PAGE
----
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New Protocol: Find Exposed Kubernetes Components

Kubernetes (sometimes shortened to K8s) is an open-source container-orchestration system released in 2015 that’s commonly used for automating application deployment, scaling, and management. Kubernetes use is growing in popularity because it saves engineering teams time and work at scale. Since the technology is fairly new and the adoption is so high, many developers are learning how to use it as they go, which often leads to misconfigurations and built-in insecurities.

Lately, the community has focused quite a bit on the security of Kubernetes. Just last week at Black Hat USA 2019, there were several training sessions on the topic, and a briefing specifically about how to attack Kubernetes, called “The Path Less Traveled: Abusing Kubernetes Defaults.”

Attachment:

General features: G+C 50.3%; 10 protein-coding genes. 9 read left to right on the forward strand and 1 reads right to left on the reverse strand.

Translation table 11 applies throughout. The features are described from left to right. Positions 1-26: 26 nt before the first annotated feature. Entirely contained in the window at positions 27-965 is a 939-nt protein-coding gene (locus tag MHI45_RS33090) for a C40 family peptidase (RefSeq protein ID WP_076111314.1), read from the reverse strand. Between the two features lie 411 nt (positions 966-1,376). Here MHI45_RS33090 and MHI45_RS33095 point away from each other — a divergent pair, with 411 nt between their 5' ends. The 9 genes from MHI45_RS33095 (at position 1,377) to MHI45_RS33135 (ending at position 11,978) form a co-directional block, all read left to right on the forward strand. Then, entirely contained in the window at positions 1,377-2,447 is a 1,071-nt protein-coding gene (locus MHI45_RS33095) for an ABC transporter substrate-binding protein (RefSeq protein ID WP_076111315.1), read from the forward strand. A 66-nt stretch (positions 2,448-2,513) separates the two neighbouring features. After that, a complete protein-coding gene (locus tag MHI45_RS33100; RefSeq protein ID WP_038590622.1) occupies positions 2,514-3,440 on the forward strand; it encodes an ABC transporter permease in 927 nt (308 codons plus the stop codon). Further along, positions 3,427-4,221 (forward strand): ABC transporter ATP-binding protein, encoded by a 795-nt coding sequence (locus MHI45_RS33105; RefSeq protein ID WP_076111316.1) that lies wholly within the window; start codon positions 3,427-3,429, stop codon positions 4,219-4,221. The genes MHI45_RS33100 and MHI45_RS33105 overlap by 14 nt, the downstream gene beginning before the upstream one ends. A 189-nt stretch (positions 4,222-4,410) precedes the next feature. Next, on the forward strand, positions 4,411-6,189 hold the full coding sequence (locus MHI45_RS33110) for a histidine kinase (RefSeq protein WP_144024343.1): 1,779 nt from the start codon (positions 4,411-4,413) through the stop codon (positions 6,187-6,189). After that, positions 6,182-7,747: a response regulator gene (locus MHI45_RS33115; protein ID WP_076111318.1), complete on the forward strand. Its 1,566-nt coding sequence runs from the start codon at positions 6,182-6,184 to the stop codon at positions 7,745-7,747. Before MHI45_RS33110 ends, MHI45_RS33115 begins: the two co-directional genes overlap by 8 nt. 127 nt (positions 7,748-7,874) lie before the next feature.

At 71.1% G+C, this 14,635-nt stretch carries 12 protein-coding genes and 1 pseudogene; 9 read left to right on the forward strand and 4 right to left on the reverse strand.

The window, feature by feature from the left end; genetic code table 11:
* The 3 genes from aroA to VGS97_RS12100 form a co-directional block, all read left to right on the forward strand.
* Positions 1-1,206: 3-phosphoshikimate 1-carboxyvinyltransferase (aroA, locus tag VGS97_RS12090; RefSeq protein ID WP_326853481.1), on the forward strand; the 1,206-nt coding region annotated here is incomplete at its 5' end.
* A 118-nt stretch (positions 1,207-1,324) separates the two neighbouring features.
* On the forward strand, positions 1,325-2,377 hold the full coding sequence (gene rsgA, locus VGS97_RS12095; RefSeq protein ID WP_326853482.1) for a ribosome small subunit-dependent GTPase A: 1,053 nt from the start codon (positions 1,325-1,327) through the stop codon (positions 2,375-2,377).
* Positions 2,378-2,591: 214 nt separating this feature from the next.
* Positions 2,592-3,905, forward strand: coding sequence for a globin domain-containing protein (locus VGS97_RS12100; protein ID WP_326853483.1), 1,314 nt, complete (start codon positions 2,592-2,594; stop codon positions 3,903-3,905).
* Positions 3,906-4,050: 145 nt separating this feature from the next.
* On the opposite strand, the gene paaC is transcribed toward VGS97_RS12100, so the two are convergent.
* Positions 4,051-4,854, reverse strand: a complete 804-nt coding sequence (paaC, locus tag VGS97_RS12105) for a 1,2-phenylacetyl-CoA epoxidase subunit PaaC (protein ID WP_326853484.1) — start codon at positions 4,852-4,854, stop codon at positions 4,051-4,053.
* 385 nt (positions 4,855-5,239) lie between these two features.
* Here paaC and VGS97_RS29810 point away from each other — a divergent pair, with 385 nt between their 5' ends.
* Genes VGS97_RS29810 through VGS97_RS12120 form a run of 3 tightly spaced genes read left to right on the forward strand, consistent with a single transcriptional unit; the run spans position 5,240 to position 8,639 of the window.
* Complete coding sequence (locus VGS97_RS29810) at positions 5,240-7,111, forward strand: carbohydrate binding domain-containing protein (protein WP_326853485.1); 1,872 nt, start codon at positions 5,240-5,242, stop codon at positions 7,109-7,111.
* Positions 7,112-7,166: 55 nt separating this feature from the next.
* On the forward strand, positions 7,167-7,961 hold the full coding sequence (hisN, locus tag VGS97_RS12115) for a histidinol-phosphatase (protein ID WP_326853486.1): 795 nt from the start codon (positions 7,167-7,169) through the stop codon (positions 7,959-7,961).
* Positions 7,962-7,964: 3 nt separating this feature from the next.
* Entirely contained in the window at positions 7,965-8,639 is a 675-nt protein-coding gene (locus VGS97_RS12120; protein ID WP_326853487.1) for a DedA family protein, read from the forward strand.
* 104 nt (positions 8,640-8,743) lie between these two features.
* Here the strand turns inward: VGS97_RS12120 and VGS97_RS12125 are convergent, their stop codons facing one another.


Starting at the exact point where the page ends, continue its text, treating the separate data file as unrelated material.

To help researchers exploring the topic and corporate security teams searching for their unknown and exposed Kubernetes components, we recently added the Kubernetes protocol to our IPv4 data set. We’ll go into more detail later in this post, but we currently detect about 16,000 hosts running Kubernetes around the world, with most hosts running versions 1.13 and 1.10. Below, you’ll see a current breakdown of those results:

Luckily, many companies have started paying more attention to the risks containerization protocol can open them up to. 

Real-world attacks exploiting Kubernetes weaknesses

Kubernetes security vulnerabilities are a hot topic in the community. While some real vulnerabilities and exploits do exist, misconfigurations are a much more common problem.